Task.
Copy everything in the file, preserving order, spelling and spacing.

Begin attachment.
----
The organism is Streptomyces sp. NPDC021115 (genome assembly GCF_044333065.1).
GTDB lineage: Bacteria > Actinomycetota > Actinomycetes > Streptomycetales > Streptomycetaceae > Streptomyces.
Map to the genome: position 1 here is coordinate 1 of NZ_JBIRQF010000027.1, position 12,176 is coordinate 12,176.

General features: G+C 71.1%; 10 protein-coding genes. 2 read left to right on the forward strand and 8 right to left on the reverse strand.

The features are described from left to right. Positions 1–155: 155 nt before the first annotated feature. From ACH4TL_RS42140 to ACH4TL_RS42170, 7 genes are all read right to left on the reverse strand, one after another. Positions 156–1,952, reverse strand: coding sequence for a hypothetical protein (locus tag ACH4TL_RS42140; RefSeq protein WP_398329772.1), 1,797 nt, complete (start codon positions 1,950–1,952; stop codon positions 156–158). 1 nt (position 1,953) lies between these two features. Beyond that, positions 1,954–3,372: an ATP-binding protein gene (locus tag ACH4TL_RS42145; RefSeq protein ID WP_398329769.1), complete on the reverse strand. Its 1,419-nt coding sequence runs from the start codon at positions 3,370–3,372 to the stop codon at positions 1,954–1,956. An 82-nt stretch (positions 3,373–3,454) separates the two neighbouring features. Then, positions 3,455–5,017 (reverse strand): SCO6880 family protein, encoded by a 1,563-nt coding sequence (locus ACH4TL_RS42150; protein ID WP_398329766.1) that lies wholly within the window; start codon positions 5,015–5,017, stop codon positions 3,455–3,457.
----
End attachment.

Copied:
The organism is Streptomyces sp. NPDC021115 (genome assembly GCF_044333065.1).
GTDB lineage: Bacteria > Actinomycetota > Actinomycetes > Streptomycetales > Streptomycetaceae > Streptomyces.
Map to the genome: position 1 here is coordinate 1 of NZ_JBIRQF010000027.1, position 12,176 is coordinate 12,176.

General features: G+C 71.1%; 10 protein-coding genes. 2 read left to right on the forward strand and 8 right to left on the reverse strand.

The features are described from left to right. Positions 1–155: 155 nt before the first annotated feature. From ACH4TL_RS42140 to ACH4TL_RS42170, 7 genes are all read right to left on the reverse strand, one after another. Positions 156–1,952, reverse strand: coding sequence for a hypothetical protein (locus tag ACH4TL_RS42140; RefSeq protein WP_398329772.1), 1,797 nt, complete (start codon positions 1,950–1,952; stop codon positions 156–158). 1 nt (position 1,953) lies between these two features. Beyond that, positions 1,954–3,372: an ATP-binding protein gene (locus tag ACH4TL_RS42145; RefSeq protein ID WP_398329769.1), complete on the reverse strand. Its 1,419-nt coding sequence runs from the start codon at positions 3,370–3,372 to the stop codon at positions 1,954–1,956. An 82-nt stretch (positions 3,373–3,454) separates the two neighbouring features. Then, positions 3,455–5,017 (reverse strand): SCO6880 family protein, encoded by a 1,563-nt coding sequence (locus ACH4TL_RS42150; protein ID WP_398329766.1) that lies wholly within the window; start codon positions 5,015–5,017, stop codon positions 3,455–3,457.